9 April, 2020

Farmers’ duties re PRoWs

How a PRoW through a crop field should look when cleared to a minimum width of 1 metre.

Farmers and landowners have duties towards the users of public rights of way crossing their property.

This includes ensuring that the line of the right of way is cleared through crops and encroaching vegetation, such as hedges, to ensure users are not inconvenienced.   Bridleways should also have overhanging vegetation cut to a height of 10 feet to allow a clear passage for riders.
PRoWs which cross arable fields have to be reinstated within 14 days from first disturbance.
Following harvesting / ploughing / sowing, the line of any cross-field path should be clearly marked and its surface must be level. Then by the spring, when crops begin to grow up, routes should be sprayed off to leave a bare path of sufficient width which is easy to follow.
Rights of way should also be kept clear of obstructions.  These range from padlocked gates and barbed wire to heaps of manure and slurry. Electric fences should not cross a public right of way and dogs, whether chained or loose, should not be allowed to impede the user.
Animals known to be aggressive (including bulls of any breed) should not be kept in a field over which the public has a right of access.
Ensuring PRoWs are maintained to a satisfactory standard is the responsibility of North Yorkshire County Council. Paid officers include rangers who investigate reported problems and  tackle various jobs.  The actual surface of all PRoWs is the responsibility of the County Council.   Helping the PRoW department carry out some of these checks is an army of volunteers.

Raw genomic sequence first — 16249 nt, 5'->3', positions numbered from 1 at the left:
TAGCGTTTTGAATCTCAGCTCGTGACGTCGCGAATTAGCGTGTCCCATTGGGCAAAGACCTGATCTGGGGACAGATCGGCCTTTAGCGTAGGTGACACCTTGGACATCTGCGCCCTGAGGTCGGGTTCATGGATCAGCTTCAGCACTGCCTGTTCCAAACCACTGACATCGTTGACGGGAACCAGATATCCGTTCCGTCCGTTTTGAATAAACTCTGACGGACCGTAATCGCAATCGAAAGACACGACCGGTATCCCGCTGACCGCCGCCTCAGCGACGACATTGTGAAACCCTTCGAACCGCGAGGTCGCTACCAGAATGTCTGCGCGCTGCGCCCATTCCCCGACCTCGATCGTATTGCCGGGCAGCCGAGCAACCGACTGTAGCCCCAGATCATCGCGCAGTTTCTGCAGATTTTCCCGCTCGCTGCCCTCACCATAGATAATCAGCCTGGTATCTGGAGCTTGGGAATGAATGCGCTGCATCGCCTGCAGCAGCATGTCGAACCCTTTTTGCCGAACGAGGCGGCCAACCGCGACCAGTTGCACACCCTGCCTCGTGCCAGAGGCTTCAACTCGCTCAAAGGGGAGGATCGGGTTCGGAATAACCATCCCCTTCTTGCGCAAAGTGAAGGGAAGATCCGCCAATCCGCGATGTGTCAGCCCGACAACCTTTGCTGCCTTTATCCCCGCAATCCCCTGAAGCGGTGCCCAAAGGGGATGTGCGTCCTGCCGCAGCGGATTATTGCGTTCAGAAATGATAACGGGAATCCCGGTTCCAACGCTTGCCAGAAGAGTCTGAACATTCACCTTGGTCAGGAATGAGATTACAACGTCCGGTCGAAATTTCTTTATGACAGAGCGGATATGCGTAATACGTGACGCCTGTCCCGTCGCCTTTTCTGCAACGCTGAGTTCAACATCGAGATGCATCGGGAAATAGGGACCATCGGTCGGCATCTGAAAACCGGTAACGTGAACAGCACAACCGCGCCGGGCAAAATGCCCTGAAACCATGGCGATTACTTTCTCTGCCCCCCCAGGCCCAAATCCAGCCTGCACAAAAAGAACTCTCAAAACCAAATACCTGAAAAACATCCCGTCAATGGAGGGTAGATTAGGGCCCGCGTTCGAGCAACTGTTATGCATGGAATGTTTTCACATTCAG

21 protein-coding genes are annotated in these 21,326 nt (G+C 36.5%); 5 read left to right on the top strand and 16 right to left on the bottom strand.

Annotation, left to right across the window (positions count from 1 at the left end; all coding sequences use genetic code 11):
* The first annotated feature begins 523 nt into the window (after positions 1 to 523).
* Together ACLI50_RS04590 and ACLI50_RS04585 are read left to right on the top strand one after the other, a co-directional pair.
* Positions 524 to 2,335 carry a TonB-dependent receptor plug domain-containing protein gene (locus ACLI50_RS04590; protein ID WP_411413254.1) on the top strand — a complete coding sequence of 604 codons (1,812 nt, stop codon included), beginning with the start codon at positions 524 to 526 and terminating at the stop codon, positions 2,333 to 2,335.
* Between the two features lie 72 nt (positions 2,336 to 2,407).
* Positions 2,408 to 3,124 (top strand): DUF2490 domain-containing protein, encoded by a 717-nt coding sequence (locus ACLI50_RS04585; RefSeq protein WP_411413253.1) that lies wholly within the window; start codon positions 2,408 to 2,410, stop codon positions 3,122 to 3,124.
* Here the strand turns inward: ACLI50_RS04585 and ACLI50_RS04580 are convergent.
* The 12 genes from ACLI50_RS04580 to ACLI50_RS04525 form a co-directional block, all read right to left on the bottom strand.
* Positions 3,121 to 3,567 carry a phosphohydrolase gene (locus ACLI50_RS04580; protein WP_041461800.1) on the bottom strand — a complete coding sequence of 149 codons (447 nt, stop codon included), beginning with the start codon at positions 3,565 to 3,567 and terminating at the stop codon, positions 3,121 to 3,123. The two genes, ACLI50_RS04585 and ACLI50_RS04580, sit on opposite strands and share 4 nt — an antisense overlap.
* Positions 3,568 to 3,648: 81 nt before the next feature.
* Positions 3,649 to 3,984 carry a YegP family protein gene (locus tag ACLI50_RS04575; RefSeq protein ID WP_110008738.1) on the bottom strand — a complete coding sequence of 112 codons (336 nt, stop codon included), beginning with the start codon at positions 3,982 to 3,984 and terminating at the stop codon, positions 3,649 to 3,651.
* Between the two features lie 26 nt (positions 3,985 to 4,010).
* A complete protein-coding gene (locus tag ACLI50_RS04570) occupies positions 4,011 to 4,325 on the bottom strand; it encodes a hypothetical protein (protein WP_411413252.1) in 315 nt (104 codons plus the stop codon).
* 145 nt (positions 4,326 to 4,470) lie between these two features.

“Site visits are the best way to find out if the paths are marked or cleared okay and this is where our network of Countryside Volunteers are absolutely invaluable,” said Dave Ranner, Volunteers Officer.
“This spring over 30 busy volunteers have been out checking over 100 paths or bridleways as far afield as Whitley south of Selby, Cropton near Pickering, Elslack near Skipton and Gilling West north of Richmond.
The results have been encouraging – there has been a general improvement and in many cases paths which had been repeatedly obstructed with crops, are now regularly marked and cleared properly.”
For further information on public rights of way, including guides for some routes for both walkers and riders, see their website following this link http://www.northyorks.gov.uk/index.aspx?articleid=12921.    Once in this section there is a link to take you to leaflets Rights of way – information and advice. The leaflet on the responsibilities and duties of farmers and landowners can be viewed here as a pdf.
It also needs to be remembered that users of PRoWs have a duty to behave responsibly when crossing someone else’s property. Crops are the livelihood of a farmer/landowner – even a grass field is a crop – and should not be damaged, for example by dogs being allowed to run around when the crop is still growing.
Livestock should be treated with respect – under no circumstances must dogs be allowed to harass animals of any sort and their owners should always be mindful that farmers/landowners have the right to shoot a dog they believe is attacking their livestock.
Lastly dog owners should show respect to fellow path users by cleaning up after their pets when they foul either directly on the path or within close proximity.
Between Broughton and Swinton there is one public right of way which crosses arable fields. Sadly this route is often left fouled despite there being dog waste bins at both ends of Main Street, Broughton and in both East Street and Lowfield Lane in Swinton.

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